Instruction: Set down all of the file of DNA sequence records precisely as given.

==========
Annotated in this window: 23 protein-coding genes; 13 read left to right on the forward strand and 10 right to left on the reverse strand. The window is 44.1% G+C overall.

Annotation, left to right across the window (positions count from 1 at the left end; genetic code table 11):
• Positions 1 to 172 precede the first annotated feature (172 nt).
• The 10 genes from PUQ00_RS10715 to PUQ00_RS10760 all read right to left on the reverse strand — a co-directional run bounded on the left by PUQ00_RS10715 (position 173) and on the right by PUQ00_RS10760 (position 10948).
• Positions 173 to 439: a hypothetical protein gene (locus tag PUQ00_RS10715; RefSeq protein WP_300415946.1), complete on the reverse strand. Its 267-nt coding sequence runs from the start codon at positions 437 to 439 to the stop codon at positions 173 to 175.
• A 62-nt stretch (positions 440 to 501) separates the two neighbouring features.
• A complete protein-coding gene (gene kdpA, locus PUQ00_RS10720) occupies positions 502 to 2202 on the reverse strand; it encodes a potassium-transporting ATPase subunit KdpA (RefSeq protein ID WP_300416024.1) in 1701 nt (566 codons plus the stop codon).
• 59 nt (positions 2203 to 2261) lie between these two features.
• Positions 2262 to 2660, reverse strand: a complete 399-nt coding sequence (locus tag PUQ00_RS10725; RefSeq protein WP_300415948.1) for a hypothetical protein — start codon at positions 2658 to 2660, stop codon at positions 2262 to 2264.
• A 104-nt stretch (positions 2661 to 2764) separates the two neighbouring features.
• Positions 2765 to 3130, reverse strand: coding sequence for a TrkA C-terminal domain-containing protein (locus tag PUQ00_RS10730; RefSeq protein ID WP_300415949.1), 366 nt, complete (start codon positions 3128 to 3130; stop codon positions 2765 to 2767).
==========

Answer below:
Annotated in this window: 23 protein-coding genes; 13 read left to right on the forward strand and 10 right to left on the reverse strand. The window is 44.1% G+C overall.

Annotation, left to right across the window (positions count from 1 at the left end; genetic code table 11):
• Positions 1 to 172 precede the first annotated feature (172 nt).
• The 10 genes from PUQ00_RS10715 to PUQ00_RS10760 all read right to left on the reverse strand — a co-directional run bounded on the left by PUQ00_RS10715 (position 173) and on the right by PUQ00_RS10760 (position 10948).
• Positions 173 to 439: a hypothetical protein gene (locus tag PUQ00_RS10715; RefSeq protein WP_300415946.1), complete on the reverse strand. Its 267-nt coding sequence runs from the start codon at positions 437 to 439 to the stop codon at positions 173 to 175.
• A 62-nt stretch (positions 440 to 501) separates the two neighbouring features.
• A complete protein-coding gene (gene kdpA, locus PUQ00_RS10720) occupies positions 502 to 2202 on the reverse strand; it encodes a potassium-transporting ATPase subunit KdpA (RefSeq protein ID WP_300416024.1) in 1701 nt (566 codons plus the stop codon).
• 59 nt (positions 2203 to 2261) lie between these two features.
• Positions 2262 to 2660, reverse strand: a complete 399-nt coding sequence (locus tag PUQ00_RS10725; RefSeq protein WP_300415948.1) for a hypothetical protein — start codon at positions 2658 to 2660, stop codon at positions 2262 to 2264.
• A 104-nt stretch (positions 2661 to 2764) separates the two neighbouring features.
• Positions 2765 to 3130, reverse strand: coding sequence for a TrkA C-terminal domain-containing protein (locus tag PUQ00_RS10730; RefSeq protein ID WP_300415949.1), 366 nt, complete (start codon positions 3128 to 3130; stop codon positions 2765 to 2767).